Reconciliation, is, at best, a messy business. In our minds, the gold standard of reconciliation is "happily ever after" and "kiss and make up." I'm pretty sure that, with this situation, there will be no kissing and making up, and I'd say the odds are pretty slim that these inquiries will result in "happily ever after" for the person doing the inquiring, in this situation. What I desire most of all is to have words for this inquirer that bring hope--but I'm pretty sure what I know has no intrinsic hope in itself. I only know my version of the truth, and I know my words, whether I unleash some of the old secrets or not, will not heal. They will only illustrate. I cannot offer healing through the content of my words. I can only ask that God grant healing for this person, in which the quest for understanding the whole story is a piece of that.
It's in these times we are doing as the Psalm says--hoping in silence for God alone--because only God has the power to heal these things. I've come to understand when nothing of ours has hope, we can only trust for God to make things right, in time. I've come to understand that when there is no "happily ever after," to rely on "forever after," because, ultimately, only God has the power.
(Photo of St. Helena's church on the Island of Lundy, UK. From 1836 to 1919 the island was owned by the Heaven family, and they called it "The Kingdom of Heaven." Photo courtesy of Wikimedia Commons.)
Jesus put before the crowds another parable: "The kingdom of heaven is like a mustard seed that someone took and sowed in his field; it is the smallest of all the seeds, but when it has grown it is the greatest of shrubs and becomes a tree, so that the birds of the air come and make nests in its branches." He told them another parable: "The kingdom of heaven is like yeast that a woman took and mixed in with three measures of flour until all of it was leavened." "The kingdom of heaven is like treasure hidden in a field, which someone found and hid; then in his joy he goes and sells all that he has and buys that field. "Again, the kingdom of heaven is like a merchant in search of fine pearls; on finding one pearl of great value, he went and sold all that he had and bought it. "Again, the kingdom of heaven is like a net that was thrown into the sea and caught fish of every kind; when it was full, they drew it ashore, sat down, and put the good into baskets but threw out the bad. So it will be at the end of the age. The angels will come out and separate the evil from the righteous and throw them into the furnace of fire, where there will be weeping and gnashing of teeth. "Have you understood all this?" They answered, "Yes." And he said to them, "Therefore every scribe who has been trained for the kingdom of heaven is like the master of a household who brings out of his treasure what is new and what is old."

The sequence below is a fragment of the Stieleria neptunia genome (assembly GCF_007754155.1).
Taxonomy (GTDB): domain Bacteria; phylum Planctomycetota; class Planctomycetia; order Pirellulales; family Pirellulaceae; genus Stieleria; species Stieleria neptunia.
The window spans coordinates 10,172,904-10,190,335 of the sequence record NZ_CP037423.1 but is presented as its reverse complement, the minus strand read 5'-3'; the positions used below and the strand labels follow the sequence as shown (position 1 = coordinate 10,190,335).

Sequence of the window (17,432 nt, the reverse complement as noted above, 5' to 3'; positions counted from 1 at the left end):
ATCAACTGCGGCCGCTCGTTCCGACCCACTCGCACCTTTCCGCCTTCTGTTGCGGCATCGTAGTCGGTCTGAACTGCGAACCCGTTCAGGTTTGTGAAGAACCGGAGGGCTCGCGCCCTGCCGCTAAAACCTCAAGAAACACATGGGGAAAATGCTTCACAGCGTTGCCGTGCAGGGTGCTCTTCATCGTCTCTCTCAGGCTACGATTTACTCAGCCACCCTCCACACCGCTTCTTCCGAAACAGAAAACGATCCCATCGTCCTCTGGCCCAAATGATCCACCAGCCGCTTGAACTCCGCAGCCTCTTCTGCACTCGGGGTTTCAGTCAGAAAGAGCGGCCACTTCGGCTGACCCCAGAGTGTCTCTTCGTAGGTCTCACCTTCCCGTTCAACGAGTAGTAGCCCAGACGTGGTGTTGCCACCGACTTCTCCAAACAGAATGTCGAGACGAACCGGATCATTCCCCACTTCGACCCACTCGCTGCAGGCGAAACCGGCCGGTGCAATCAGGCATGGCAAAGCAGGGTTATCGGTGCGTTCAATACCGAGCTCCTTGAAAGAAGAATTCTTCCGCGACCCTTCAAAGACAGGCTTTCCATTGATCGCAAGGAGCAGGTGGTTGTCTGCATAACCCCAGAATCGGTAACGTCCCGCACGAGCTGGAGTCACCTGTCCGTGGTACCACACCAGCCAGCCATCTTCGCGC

Well, I'm glad the disciples understood it, because parts of it are not all that clear to me.
The first thing I did was dig through the Greek. When things are unclear to me, I often go back into the original Greek and Hebrew and try to figure out the context of the original words--not just in terms of their literal meaning, but also according to the custom of the times--the colloquialisms, euphemisms, and whatnot. I learned two interesting concepts about the words "kingdom" and "heaven" in the original Greek:
"Kingdom"--Basileia--(like St. Peter's Basilica) actually has as much to do with the right or authority to rule as it does a physical kingdom. It's as much about the management of the realm as it is the realm itself.
"Heaven"--ouranos--doesn't just mean "Heaven," it can also mean sky, air, and/or the primeval Greek god of the sky--aka Uranus. In the "birds of the air" part of this passage, ouranos is the word used, too. It's interchangeably used in this passage for "heaven" and "air."
In the pre-Galileo, pre-Copernicus, pre-Keplerian concept of the sky, it was a dome--a dome that had all the things within it--stars, the sun, the moon, and all the stuff of earth above ground level.
So in my mind, what Jesus was talking about was this interchangeable mix and match place that is made of of heaven and earth simultaneously. It's a place where the temporal (the birds of the air) and the godly coexist. It's the was, is, and is to be all rolled into one, and this "kingdom" is not just simply real estate--it's God's authority in managing the whole shebang. So what we do here has an effect on Heaven. What we do today, has an effect on tomorrow. Kinda like the Butterfly Effect. It's part of how I see passages like "the kingdom being among us" and "The kingdom of heaven is here."